A skunk is a territorial animal that has helpful habits like eating insects and rodents. But when skunks set up home around human dwellings, they can become obnoxious pests. Since they're predators, skunks tend to eat ground-nesting bird populations which can be devastating for egg and poultry farmers. They also do significant damage to gardens while searching for grubs by rolling back large sections of sod or creating numerous small pits 3 to 5 inches wide.
Skunks tend to be disease spreaders since they're often heavily infested with disease-transmitting insects like mites, fleas and ticks. Rabies rates in skunks is also high.
The best way to avoid a skunk problem is to prevent it before it starts. However, once a skunk becomes established, the only way to get rid of it is to trap it. Here are a few tips on how to effectively trap a skunk.
Choose the Trap
Trap dimensions should be 11x12x30 inches or 10x12x32 inches. Purchase a trap at a local hardware store or rent one from a pest control company. If the trap you're using has an open grid, cover the sides, bottom and top with heavy cardboard or ¼-inch plywood. This will reduce the chance of being sprayed when you pick up the trap to relocate the skunk. A skunk that can't see you probably won't spray.
The skunk needs to be lured into the trap and the only way to do this is through the right selection of bait. Pet food, raw chicken parts and sardines appeal to skunks. Unfortunately, they can also attract feral cats. If you have stray or roaming cats in your area, stick to baits like peanut butter and raw whole eggs.
Position the Trap
While it may be tempting to place the trap under a building or deck where the skunk may like to hide, doing so increases the chance of being sprayed by the panicked, trapped mammal when you want to move it. Instead, position the trap near a suspected entry point. Since skunks usually have multiple entry points to their dens, block the other openings to encourage the skunk to use the one with the trap.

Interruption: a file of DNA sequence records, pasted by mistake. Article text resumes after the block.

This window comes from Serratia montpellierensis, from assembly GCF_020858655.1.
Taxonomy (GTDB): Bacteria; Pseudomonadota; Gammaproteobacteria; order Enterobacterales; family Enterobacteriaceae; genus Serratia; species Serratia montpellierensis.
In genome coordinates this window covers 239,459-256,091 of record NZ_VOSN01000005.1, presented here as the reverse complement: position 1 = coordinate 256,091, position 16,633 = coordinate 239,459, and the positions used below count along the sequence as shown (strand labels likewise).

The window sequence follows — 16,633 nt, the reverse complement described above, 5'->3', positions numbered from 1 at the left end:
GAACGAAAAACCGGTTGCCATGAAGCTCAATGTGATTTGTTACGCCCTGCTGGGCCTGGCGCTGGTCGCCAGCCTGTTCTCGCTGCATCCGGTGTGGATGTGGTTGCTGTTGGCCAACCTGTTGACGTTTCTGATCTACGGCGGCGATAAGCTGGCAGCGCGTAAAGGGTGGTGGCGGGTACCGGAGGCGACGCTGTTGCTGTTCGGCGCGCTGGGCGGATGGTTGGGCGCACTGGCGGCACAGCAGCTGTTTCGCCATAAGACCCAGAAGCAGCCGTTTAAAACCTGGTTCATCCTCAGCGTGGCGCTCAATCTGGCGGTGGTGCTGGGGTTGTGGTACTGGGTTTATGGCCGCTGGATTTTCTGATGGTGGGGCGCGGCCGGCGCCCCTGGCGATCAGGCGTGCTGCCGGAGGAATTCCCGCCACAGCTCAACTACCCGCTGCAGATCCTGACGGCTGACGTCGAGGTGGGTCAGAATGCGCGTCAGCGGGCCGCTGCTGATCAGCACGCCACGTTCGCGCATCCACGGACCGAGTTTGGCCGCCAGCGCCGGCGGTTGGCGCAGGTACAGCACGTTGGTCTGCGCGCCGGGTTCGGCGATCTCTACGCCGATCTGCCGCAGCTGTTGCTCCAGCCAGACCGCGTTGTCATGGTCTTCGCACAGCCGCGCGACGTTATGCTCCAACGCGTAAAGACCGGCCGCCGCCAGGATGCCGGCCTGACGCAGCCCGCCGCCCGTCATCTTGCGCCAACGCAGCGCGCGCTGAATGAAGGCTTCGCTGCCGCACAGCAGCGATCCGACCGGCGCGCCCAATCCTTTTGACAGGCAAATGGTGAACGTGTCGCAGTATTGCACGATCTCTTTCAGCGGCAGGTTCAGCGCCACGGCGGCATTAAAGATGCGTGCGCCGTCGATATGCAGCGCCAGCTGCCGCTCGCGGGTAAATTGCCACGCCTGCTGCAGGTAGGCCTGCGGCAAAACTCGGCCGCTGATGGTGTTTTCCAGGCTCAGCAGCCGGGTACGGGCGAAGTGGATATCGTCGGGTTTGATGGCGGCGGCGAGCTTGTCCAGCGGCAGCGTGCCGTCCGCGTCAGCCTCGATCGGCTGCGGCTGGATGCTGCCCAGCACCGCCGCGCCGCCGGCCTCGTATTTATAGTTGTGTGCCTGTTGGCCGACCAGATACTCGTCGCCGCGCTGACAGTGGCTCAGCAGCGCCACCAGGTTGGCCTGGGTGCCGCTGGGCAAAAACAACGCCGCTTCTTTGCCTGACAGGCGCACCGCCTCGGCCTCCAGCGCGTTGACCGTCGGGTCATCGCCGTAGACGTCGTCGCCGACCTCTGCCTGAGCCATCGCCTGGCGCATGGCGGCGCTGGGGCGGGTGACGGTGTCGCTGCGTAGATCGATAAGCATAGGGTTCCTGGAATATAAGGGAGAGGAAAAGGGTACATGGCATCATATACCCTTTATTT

Relocate the Skunk
Once the skunk has been trapped, approach the cage carefully. Only approach if the skunk appears to be calm. Back away if you hear hissing noises or if the skunk is pounding its front feet. These could be signs that it's ready to spray. Return when the skunk has quieted. Then approach the trap carrying a large sheet. Gently wrap the trap with the sheet to further reduce the chance of the skunk seeing you.
Carefully place the trap in the back of a truck. Do not shake the trap or you could get sprayed. Drive to a remote area and place the trap on the ground. Stand behind it so the skunk can't see you, then slowly open the trap door. Go back in the truck and wait for the skunk to leave the trap.